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Energy crisis forces EU ministers to face up to reliance on natural gas

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<span>Photograph: Peter Kovalev/Tass</span>
Photograph: Peter Kovalev/Tass

The UK is far from alone in its energy crisis. Across Europe, governments are acting to shield consumers from soaring bills, with nerves growing about the coming winter. EU energy ministers will meet this week at an Alpine castle in Slovenia, where they will discuss global gas shortages and the union’s energy policy.

Since the start of the year, wholesale gas prices in Europe have risen by 250%, the result of a complex cocktail of economic, natural and political forces. Globally, demand for energy has shot up, as China and other major economies bounce back from the pandemic. In Europe, a cold winter and frigid spring depleted gas reserves, while a long spell of still days reduced wind power supply to the grid. Meanwhile, CO2 prices hit a record €62 this month and Russia, a big exporter, has declined to increase gas supplies. Now, across the continent, energy prices are only going in one direction: up.

The first mover in Europe was Spain, whose government last week announced emergency measures to cap energy prices and profits. Responding to a tripling of electricity prices since last December, the socialist anti-austerity Unidas Podemos government said it had a moral duty to act and promised to bring down energy bills to 2018 levels, the year the prime minister, Pedro Sánchez, came to power. The government expects consumers to benefit from €2.6bn (£2.2bn) that would have gone to energy companies.

In France, the government has pledged one-off payments of €100 (£86) to 5.8m households struggling to pay their energy bills. Italy is expected to announce a €4.5bn support programme for consumers in the coming days. In Germany, wholesale power prices have risen by 50%, although some analysts say consumers have been insulated from bill shock, as suppliers have many long-term fixed price contracts. That could change over the autumn, however, just as negotiations on a new coalition government are taking place, with Germany’s energy future on the table.

Ahead of this week’s EU energy meeting, Spain has called for a “policy menu” to help the bloc to react immediately to price surges. In a letter to the European Commission, the economy minister Nadia Calviño and her colleague in charge of ecological transition, Teresa Ribera, said “member states should not need to improvise ad hoc measures every time markets malfunction”. Spain wants measures to limit financial speculation on the EU carbon market and common action to buy gas reserves.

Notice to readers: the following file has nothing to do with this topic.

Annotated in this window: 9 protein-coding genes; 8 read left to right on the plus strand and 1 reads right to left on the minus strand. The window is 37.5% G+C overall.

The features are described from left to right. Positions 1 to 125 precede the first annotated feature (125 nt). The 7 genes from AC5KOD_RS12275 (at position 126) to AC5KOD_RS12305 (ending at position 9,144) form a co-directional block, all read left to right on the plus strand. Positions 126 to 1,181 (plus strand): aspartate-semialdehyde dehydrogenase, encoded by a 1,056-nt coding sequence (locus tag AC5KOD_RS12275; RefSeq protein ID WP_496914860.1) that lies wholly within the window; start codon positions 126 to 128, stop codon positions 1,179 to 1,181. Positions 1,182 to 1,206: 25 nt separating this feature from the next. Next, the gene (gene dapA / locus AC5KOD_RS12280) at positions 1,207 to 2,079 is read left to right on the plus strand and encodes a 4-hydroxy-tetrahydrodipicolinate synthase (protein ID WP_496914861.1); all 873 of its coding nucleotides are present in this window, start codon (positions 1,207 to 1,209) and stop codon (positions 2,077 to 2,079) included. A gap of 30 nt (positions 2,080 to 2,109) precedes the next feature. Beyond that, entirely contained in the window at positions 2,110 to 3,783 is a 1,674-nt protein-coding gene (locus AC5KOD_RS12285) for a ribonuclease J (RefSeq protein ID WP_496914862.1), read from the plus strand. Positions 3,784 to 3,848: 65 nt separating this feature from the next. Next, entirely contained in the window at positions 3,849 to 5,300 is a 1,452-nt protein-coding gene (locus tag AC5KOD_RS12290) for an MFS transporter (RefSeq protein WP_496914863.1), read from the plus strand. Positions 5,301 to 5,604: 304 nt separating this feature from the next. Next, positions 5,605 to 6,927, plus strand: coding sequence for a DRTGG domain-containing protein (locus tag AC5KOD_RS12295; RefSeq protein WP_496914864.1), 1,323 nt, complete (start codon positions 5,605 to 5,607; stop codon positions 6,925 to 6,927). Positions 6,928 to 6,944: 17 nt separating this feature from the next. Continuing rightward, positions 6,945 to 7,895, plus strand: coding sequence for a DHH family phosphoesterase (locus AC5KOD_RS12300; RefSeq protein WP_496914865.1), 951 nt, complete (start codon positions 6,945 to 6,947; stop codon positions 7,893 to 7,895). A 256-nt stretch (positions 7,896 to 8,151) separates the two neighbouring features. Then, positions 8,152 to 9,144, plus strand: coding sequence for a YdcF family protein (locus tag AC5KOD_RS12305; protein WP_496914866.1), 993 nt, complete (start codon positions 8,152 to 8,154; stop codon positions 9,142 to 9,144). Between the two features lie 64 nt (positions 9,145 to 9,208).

The EU executive is also facing calls to investigate Russia’s state gas monopoly, Gazprom, after MEPs said they suspected the company of market manipulation. Russia provides 41% of EU gas, but for months Gazprom has refused to increase supply to the spot market, where trade is for short-term needs rather than long-term contracts. The move is interpreted as the Kremlin’s attempt to twist arms for speedy approval of Nord Stream 2, the controversial pipeline under the Baltic Sea that will double Russian gas exports to Germany. Completed earlier this month, the pipeline cannot start delivering gas until it clears regulatory hurdles in Germany. In a letter to the European Commission this month, 40 MEPs said they were suspicious of the company’s “effort to pressure” Europe to quick approval of the pipeline.

Aside from geopolitical intrigue, the energy price increase is intensifying the conflict over the EU’s response to the climate emergency. Lawmakers have already blamed the spike in prices on high CO2 price, a product of EU regulation. Under the EU’s pioneering Emissions Trading System, electricity producers and energy intensive industries are required to buy pollution permits.

Poland, which is already battling the EU over coal mining, has complained about the costs of buying ETS allowances, after CO2 prices hit a record level. Earlier this month the EU’s CO2 price hit €62; it was €30 at the start of the year.

According to the EU’s top official in charge of the green deal, Frans Timmermans, only one-fifth of the current energy price rises can be attributed to CO2 prices.

His analysis is backed up by the Ember, a thinktank aimed at promoting the transition away from coal: the group has found that fossil gas prices account for most EU electricity prices from combined cycle gas turbines.

Timmermans told the European parliament last week that current energy prices showed the necessity of speeding up the shift to renewable energy. “The irony is if we had had the green deal five years earlier we would not be in this position because then we would have less dependency on fossil fuel natural gas.”

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